Wednesday, October 7, 2009

Parisian Gnocchi

This is a relative rarity for me: a recipe that hasn’t been substantially futzed with. It’s a Jacques Pepin recipe, and why muck about with perfection?

Parisian gnocchi are the French version of the Italian classic. These gnocchi involve no tiresome fiddling with potatoes. Instead, you make pate choux – the same dough that is the base for éclairs, gougeres, and chouquettes – boil it, top it with cheese (or sauce if you want), and bake it. The resultant gnocchi are like the decadent love child of pastry and pasta.

I don't bother to measure the cheese for this recipe and suspect that my version contains more, both within and atop, than suggested. Cheese is happy goodness, and one can never have enough happy goodness. I also find this takes the full 25-minute baking time in my very hot oven at the recommended temperature, so it might need longer in a normal oven.

I’ve made this with both asiago and gruyere cheeses, and it's equally fabulous either way. For whatever reason, the idea of using parmesan doesn’t appeal to me. If you try it and it’s good, however, let me know – I’m always game to reconsider my cooking prejudices.

Parisian Gnocchi

1 cup water
1/2 teaspoon salt
1/4 teaspoon grated nutmeg
3 tablespoons unsalted butter, divided
1 cup all-purpose flour
3 large eggs, room temp
1/4 cup freshly grated parmesan, gruyere, or asiago cheese
2 tablespoons freshly grated parmesan cheese or gruyere or asiago cheese
Gruyere is friend.

In small saucepan, combine water, salt and nutmeg with 2 tablespoons butter. Bring to boil over high heat. Add flour all at once and beat dough with wooden spoon until thick and comes away from sides of pan. Cook, stirring to dry out dough, about 30 seconds. Transfer dough to medium bowl. Cool 5 minutes.

Bring large pot of salted water to boil over high heat. Set bowl of ice water near stove.

Beat 1 egg into dough until incorporated. Beat in 1/4 cup cheese and another egg until blended. Beat in last egg until dough is smooth and shiny. With spatula, transfer dough to large resealable plastic bag, pressing it into one corner. Cut tip off bag to create opening 1/2-inch long.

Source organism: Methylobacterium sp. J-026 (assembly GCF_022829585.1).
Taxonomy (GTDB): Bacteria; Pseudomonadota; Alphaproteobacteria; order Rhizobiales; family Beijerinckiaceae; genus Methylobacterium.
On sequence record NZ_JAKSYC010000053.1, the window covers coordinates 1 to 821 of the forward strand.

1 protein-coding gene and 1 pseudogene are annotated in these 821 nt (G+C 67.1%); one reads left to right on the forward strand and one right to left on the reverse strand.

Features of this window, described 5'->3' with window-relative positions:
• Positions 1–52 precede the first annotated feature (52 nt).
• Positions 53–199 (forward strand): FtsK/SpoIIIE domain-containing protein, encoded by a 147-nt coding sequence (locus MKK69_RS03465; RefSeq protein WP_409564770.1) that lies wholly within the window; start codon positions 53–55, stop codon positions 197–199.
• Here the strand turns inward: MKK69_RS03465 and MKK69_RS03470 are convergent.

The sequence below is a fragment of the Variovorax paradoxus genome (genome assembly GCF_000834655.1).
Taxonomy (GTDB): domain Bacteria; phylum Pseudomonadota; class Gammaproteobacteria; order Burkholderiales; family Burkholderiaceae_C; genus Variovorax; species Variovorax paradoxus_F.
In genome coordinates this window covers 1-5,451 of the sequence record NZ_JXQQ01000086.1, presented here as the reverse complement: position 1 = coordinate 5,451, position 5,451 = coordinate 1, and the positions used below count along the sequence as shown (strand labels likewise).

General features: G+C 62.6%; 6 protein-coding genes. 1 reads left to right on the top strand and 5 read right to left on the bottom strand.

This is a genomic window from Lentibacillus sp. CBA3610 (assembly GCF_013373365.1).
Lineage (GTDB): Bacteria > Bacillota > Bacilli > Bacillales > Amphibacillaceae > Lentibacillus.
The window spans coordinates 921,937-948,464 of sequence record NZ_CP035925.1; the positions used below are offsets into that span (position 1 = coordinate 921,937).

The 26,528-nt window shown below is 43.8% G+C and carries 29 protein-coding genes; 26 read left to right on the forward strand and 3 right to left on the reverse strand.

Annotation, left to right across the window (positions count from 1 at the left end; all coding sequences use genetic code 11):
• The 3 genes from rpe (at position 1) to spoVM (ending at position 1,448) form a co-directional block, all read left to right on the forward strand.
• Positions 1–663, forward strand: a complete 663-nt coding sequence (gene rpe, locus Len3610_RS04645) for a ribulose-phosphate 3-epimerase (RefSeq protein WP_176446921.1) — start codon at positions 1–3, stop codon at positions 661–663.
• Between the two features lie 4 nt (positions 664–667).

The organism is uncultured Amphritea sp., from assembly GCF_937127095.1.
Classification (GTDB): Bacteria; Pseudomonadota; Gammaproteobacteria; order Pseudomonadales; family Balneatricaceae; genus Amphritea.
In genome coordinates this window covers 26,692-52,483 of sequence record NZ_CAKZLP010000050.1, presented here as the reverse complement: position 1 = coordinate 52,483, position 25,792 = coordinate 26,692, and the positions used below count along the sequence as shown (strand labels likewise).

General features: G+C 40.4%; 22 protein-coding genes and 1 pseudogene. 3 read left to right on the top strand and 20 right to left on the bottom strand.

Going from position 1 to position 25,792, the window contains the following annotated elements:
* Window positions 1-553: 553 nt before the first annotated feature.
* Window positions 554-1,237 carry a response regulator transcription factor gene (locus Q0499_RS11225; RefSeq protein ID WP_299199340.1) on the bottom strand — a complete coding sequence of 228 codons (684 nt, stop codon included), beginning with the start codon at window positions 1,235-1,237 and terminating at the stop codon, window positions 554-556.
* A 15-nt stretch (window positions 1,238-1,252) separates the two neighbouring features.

Reduce boiling water to gentle simmer. Hold bag over water with one hand and squeeze out dough, using small sharp knife to cut it into 1-1/2-inch lengths; let drop into water. Simmer gnocchi 3 minutes and drain.
Dump cooked gnocchi into 9x13 baking dish that has been greased with the remaining 1 Tablespoon butter. Sprinkle with remaining 2 tablespoons cheese. Bake in preheated 350F oven until puffed, about 25 minutes (I would guess up to 30 minutes in most ovens). Turn oven to broil setting and broil for 3-4 minutes, until browned. Serve immediately. Makes 3-4 servings.
It’s important to include the salt and the nutmeg in the initial cup of pate choux-base water if you want these to be flavorful. This is where I make another confession: I don’t freshly grate my nutmeg. I’ve done it before, and fresh-ground is definitely better, but it wasn’t the orders-of-magnitude better that I had been led to anticipate. If I ever see a nutmeg mill along the lines of a pepper mill, I'd be happy to change my habits – in fact, does anyone know if such a thing is made? – but frankly, I don’t think the trouble of grating nutmeg is worth it for something that will be boiled and baked like this dish. Nutmeg on top of your fresh cappuccino is another story.

I feel better with that “bad foodie confession” off my chest. Please don’t think less of me. If you must think less of me, do so because I actually like green bean casserole, not because I fail to grate my own nutmeg.

Printable recipe here.


  1. I thought this one looks amazingly good--and even more so when I realized you actually made it from scratch!

  2. Thanks! They're actually quite easy, but it took me a time or two of making them to get the hang of how large the gnocchi needed to be. Maybe we'll have you over some time to try them if you're curious. :)